Least Entertaining Wildlife
Sea lions. When they weren’t in the mood they simply laid around lethargic and practically motionless, occasionally grunting but mostly just quietly stinking up the joint. Remind you of any grouchy relatives at Thanksgiving, or is that just me and Tom Arnold?
The Nazca booby. Watching them collect puny rocks and scrawny twigs to ineffectually attempt to turn their rather mediocre nests into something far more exciting and attractive to the opposite sex was surprisingly reminiscent of bumbling Antarctic penguins, or the real estate agent two doors down who just added an outdoor fireplace next to his cedar hot tub and collection of communal bathing suits.
Most Daring Feat
Clearly it was the courageous and dashing fellow who jumped (pun alert) at the chance to jump from the top of the boat, becoming just the third person to do so that particular day. Five metres high if it was an inch, he pulled it off with stunning precision, falling straight as an arrow thanks to his overwhelming fear and furiously clenched buttocks. If only he hadn’t reflexively put his hands out flat to the sides in some ill-conceived attempt to slow his descent it would have been a perfect splash-free entry, and it wouldn’t have been half an hour before he could feel his palms.
Most Polarizing Site
Strangest Activity Involving Government Infrastructure
The Post Office Bay postcard exchange. Apparently, back in the 19th Century when there was no actual postal system in the area people who had letters to send would leave them in this fairly random box on this equally random beach. Then when people stopped by on their way abroad they would take and deliver any letters intended for someplace they were heading, or might be passing, as well as any of those featuring three fit women in thong bikinis, you know, to help pass time on the journey.
Probably the one at Post Office Bay. Although the one on Santa Cruz was kind of dark, too.
Most Darwinian Moment
On Playa Las Bachas, our very first landing, at our very first salt water lagoon, where we spotted our very first baby sea turtle, one who had apparently taken a wrong turn coming out of the nesting crater and was probably still thrilled at how easy it had all worked out, and how this one metre deep calmly tepid pool seemed far less wild and scary than he had expected from the big dangerous ocean. As we all oohed and aahed, snapping photos in the dim hope it would show up as something other than a dark spot resembling either a rock or sunken frog carcass, Rubén solemnly explained that unfortunately it wasn’t likely to last very long, being far too exposed and visible to predators in the clear shallows. We were still muttering noncommittally, certain that Rubén was only being morbid and that this particular adorable little turtle could quite easily be the one that bucks the odds, like in a Pixar film, probably with the help of a wise-cracking sidekick of some sort, a sandpiper, maybe, or a jittery crab, when not thirty seconds later an evil frigate bird swooped down and, to our collective horror, plucked it from the drink like the terrible cherry in a delightful cosmopolitan, soaring off into the distance where we could then just make out a tiny dot escape the powerful beak and tumble off into the bushes, leaving us to engage in a lively debate over whether he had somehow pulled off a daring and complex escape, or whether the bird had already separated the best parts out and simply spit the shell out like it had been enjoying a mouthful of sunflower seeds.
Best Underwater Photo
After the cruise was over we had hoped to do some scuba diving in the Galapagos since rumour has it they have some of the best dive sites in the world. Alas, an inconvenient head cold and imminent flight convinced us to err on the side of caution (caution being even more snorkelling instead, maybe only the minimum of concessions).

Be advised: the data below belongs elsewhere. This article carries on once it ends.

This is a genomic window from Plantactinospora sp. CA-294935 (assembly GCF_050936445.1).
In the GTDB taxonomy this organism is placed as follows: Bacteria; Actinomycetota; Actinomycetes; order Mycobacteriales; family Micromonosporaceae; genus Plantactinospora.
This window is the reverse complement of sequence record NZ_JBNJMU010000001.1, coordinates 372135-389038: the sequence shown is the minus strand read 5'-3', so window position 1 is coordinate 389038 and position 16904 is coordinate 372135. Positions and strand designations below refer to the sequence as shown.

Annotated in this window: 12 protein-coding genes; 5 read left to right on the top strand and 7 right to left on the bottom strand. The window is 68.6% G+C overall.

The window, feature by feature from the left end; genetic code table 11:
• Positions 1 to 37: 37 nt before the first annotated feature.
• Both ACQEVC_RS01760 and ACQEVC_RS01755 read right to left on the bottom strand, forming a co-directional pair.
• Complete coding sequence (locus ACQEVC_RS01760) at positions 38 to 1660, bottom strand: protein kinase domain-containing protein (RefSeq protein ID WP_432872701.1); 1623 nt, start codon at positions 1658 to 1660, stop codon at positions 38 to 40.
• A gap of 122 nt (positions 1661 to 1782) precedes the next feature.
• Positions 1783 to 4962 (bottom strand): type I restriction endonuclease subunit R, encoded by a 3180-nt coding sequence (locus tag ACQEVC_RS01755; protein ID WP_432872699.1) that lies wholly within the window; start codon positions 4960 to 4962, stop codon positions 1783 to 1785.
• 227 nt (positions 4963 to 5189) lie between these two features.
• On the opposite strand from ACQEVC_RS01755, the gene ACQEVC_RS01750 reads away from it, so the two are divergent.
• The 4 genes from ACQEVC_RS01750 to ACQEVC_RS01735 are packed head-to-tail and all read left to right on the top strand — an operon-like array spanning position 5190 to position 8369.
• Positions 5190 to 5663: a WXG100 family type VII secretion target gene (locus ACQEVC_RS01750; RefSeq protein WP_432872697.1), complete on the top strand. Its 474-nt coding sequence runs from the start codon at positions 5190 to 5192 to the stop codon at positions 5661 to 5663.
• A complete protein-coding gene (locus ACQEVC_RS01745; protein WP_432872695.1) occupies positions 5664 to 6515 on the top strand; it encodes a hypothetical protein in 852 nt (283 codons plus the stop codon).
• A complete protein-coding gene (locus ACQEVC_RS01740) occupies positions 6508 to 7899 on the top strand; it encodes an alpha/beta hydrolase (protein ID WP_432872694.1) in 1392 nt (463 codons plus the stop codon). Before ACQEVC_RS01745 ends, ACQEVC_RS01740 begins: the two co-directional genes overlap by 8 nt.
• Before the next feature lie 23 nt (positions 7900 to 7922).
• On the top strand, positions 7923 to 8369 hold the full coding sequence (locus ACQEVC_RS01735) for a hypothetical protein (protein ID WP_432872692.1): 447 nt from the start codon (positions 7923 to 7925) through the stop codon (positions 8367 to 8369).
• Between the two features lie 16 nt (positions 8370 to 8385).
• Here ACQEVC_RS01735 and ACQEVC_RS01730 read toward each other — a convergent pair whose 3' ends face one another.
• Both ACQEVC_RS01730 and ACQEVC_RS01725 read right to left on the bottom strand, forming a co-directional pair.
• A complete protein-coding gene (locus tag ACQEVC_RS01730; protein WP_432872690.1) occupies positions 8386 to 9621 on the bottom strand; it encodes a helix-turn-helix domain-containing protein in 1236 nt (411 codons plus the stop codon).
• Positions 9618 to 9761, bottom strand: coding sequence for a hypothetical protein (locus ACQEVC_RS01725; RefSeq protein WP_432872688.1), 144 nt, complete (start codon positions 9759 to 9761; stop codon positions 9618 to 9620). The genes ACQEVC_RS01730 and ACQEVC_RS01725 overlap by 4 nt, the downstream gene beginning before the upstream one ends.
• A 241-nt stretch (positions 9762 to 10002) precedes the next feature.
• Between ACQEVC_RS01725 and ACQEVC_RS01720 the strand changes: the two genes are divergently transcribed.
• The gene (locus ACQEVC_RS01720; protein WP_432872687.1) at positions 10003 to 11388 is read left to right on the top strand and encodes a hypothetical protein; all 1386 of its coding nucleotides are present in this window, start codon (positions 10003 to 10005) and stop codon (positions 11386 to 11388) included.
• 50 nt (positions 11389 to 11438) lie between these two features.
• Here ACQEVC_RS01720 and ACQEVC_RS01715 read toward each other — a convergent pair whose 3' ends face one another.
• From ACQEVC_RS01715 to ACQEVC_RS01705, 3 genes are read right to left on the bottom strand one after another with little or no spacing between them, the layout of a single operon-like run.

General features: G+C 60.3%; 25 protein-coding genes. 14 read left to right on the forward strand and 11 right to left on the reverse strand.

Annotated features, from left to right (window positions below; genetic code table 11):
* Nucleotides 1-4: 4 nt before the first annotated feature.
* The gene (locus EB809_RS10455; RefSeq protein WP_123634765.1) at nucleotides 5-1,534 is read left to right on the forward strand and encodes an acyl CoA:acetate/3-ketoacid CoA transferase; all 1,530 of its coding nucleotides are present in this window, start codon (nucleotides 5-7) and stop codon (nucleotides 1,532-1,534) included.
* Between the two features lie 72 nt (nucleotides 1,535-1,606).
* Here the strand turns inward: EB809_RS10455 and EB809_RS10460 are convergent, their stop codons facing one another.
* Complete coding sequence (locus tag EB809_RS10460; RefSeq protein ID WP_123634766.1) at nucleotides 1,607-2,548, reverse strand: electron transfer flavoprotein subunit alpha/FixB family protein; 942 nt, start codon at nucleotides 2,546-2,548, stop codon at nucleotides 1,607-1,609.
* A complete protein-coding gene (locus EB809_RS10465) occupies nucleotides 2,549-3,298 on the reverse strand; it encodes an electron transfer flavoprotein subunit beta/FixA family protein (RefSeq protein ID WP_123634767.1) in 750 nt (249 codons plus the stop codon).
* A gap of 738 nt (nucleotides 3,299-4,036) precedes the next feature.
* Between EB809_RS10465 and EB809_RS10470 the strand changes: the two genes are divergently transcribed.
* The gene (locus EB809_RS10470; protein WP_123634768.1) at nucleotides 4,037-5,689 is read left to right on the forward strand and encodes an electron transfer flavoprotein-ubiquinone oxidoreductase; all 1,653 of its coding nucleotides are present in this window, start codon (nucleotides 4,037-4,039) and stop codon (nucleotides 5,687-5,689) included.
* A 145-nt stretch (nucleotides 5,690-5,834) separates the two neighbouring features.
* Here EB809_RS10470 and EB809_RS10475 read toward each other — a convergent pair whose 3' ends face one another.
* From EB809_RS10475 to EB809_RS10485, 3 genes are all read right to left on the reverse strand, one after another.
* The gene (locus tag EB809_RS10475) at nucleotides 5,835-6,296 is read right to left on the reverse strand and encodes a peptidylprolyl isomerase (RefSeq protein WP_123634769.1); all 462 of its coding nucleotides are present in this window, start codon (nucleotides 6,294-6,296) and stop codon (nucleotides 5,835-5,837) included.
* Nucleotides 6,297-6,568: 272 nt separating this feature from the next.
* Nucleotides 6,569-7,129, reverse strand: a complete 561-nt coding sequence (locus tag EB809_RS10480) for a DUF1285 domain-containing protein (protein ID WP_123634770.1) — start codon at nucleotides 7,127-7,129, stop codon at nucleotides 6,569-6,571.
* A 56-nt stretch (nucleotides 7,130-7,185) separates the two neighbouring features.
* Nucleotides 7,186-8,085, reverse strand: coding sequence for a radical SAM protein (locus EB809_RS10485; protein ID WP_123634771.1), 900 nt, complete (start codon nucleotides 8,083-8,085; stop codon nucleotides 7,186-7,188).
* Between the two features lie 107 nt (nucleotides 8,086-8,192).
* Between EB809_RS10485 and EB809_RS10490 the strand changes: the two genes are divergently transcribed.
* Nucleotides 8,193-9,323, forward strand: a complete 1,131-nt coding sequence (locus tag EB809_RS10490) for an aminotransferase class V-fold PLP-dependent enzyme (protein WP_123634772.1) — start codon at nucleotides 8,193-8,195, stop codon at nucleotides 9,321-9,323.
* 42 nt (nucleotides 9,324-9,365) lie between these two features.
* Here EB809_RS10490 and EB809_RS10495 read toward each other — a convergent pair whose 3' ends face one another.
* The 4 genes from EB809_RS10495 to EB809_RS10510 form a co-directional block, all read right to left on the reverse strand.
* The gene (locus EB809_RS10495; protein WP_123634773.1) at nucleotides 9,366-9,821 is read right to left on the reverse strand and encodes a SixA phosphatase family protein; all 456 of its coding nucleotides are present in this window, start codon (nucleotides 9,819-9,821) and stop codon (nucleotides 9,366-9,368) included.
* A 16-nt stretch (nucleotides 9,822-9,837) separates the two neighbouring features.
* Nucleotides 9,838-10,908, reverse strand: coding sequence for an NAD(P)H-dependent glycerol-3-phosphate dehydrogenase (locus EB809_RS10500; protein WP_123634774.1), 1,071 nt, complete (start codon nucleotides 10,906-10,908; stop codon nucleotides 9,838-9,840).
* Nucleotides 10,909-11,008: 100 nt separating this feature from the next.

But it did mean we got spend 15 minutes watching a sea lion chasing its own tail for Laynni’s amusement off Punta Carola on San Cristóbal. Or maybe it was miming a small case letter “o”. Or a zero. Definitely not a cheerio, though, way too symmetrical.A close second has me next to a huge sea turtle. It might have edged into first if we had been able to make out the Kids in the Hall logo on my old yellow t-shirt.
Worst Underwater Photo
Coolest Sexual Ploy
Male frigate birds have a stretchy strip of a red skin on their throat that can be blown up like a huge red balloon, or a sexy inflamed scrotum, that is then proudly presented for all to see, apparently as proof of their virility and willingness to do their part in the sack.
Just what the doctor order when it comes to attracting eligible females. The inflamed sack was also sometimes accompanied by pathetic keening noise, vaguely reminiscent of “I’m sooo hooorrrny. Soooo hooorrrny. Ack.”
Diego, of the Puerto Ayora breeding centre, apparently. Even though he looked like any ordinary tortoise to me – thick scaly legs, dirty shell, beady eyes, no lips to speak of – the fact remains that I am still fairly new to the intricacies of reptilian sexuality, and have never, to this point, had the pleasure of being mounted by a long-necked saddleback tortoise for the dual purposes of saving an endangered species and being gleefully “tortoised”, so I am really in no position to judge. But they say he holds all the records, and in the breeding game, much like French kissing, it’s the final score that counts.A close second was the slow moving Casanova in Rancho Manzanillo mostly concealed under some shrubs with his handsome lady, ever…so…slowly…giving…her…the…business. Apparently tortoises do everything slowly. Either that, or he was just showing off some of his new tantric moves.
Well, that about wraps it up. Galápagos Islands – pretty cool! I think that makes a better slogan than their current ones “Galápagos Islands – Surrounded by Water!” and “Galápagos Islands – Take Videos of Animals Having Sex!”